The windows in the lady Chapel have as their subject The Passion. The window on the East wall depicts Christ on the Cross, flanked by St.Mary and St John. Tapestries hang behind each figure. Below the cross are seen the descent from the Cross, the Entombment and the Descent into Hell. One scene shows the devil crushed underneath the doors of Hell as Christ bursts in.
The window on the South wall features events preceding the Crucifixion. The top light shows Pilate presenting Christ to the Jews and Jesus with the sleeping disciples whilst the bottom lights show Christ carrying his cross and the soldiers mocking Jesus.
Boer War window at St Mary’s Church
Showing Henry V, the Medieval Monnow Bridge and Monmouth Borough Seal.
The Priory buildings are located across the green from the church and feature ‘Geoffrey’s Window’. This fine oriel window has the carved 15th century figures of a Knight, an Angel and a Miller supporting the bay.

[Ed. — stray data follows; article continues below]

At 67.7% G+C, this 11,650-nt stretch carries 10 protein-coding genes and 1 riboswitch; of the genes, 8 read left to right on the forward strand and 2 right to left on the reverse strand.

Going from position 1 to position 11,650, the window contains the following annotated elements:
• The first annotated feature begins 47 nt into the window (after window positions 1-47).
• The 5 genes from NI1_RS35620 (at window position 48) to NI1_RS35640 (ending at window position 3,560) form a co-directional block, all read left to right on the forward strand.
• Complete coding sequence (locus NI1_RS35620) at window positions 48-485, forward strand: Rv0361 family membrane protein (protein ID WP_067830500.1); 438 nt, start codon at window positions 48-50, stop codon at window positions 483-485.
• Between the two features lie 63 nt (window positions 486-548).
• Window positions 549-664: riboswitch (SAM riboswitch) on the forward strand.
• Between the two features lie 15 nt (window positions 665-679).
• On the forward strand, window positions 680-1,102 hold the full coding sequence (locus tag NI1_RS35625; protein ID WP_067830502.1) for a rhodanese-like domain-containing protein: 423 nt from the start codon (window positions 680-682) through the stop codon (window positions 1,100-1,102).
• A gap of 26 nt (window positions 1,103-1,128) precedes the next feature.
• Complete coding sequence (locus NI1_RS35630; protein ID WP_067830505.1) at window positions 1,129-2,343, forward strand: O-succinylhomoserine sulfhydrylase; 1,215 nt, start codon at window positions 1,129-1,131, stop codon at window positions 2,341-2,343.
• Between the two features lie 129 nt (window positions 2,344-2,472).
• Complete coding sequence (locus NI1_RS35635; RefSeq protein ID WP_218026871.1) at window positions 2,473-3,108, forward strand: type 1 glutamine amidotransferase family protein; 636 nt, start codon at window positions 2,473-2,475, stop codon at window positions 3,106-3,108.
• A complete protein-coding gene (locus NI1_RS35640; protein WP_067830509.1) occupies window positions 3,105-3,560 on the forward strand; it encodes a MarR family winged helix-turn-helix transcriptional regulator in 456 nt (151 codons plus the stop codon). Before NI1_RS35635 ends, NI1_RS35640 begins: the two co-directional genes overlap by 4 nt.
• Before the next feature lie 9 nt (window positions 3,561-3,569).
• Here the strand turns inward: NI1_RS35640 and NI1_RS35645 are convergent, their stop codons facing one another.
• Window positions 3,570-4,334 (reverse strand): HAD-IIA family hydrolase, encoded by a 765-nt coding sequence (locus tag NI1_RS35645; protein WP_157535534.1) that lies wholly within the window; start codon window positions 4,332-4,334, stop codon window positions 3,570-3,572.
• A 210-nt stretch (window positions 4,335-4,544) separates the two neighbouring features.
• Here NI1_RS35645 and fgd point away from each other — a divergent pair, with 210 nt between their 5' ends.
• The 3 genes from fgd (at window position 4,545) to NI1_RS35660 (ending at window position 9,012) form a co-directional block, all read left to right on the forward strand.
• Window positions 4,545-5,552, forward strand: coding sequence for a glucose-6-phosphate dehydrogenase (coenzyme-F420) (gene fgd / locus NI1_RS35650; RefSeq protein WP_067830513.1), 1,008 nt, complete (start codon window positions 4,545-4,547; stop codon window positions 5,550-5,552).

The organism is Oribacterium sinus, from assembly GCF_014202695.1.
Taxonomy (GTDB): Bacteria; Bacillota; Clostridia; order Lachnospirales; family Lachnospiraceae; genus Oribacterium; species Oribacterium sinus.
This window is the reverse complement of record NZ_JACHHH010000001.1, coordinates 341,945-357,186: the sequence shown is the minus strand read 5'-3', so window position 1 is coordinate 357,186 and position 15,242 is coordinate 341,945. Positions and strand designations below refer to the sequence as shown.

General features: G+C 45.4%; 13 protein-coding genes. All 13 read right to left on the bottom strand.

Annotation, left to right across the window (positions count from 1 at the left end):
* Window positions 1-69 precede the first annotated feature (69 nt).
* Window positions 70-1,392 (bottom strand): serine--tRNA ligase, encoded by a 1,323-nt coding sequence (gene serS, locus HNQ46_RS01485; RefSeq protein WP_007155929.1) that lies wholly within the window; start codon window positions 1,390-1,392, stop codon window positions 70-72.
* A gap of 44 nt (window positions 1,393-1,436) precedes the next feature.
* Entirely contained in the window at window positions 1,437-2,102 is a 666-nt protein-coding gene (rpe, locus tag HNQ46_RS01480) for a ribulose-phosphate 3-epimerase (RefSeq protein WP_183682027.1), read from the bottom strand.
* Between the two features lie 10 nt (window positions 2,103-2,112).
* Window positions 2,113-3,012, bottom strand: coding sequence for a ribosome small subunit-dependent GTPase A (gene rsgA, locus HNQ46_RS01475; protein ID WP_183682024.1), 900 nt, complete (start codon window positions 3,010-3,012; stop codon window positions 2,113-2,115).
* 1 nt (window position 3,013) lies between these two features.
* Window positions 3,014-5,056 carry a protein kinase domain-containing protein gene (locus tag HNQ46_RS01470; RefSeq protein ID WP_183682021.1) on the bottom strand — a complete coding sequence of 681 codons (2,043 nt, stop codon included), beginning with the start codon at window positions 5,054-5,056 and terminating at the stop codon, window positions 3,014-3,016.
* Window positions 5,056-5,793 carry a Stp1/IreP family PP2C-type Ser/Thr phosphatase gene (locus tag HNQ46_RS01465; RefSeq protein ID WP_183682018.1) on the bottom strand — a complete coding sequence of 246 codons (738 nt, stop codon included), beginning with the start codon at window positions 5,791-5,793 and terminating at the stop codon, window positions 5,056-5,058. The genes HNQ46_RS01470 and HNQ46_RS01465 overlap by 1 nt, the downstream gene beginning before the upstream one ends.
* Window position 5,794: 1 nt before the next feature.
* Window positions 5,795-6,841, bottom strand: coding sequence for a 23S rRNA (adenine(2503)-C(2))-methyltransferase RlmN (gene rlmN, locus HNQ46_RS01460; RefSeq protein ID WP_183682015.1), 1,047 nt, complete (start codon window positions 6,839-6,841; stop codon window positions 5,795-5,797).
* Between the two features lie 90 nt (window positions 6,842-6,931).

Geoffrey of Monmouth is renowned for his book on the ‘History of the British Kings’ in which there are references to King Lear and the exploits of King Arthur.
The word Icon is a Greek word meaning ‘image’. The icon that you see is that of ‘The mother of God of the Sign’. The Greek letters stand for ‘Mother of God’ -‘He who is’ – and ‘Jesus Christ’. The Church in Wales has an official Iconographer -The Revd. Brian Bessant who prayed through the painting of this Icon. One of the many prayers that can be said as you look upon this Icon is:
As I stand before this icon
Help me to understand that it is not so much I who is
Looking at you, rather, through this icon, Lord, it is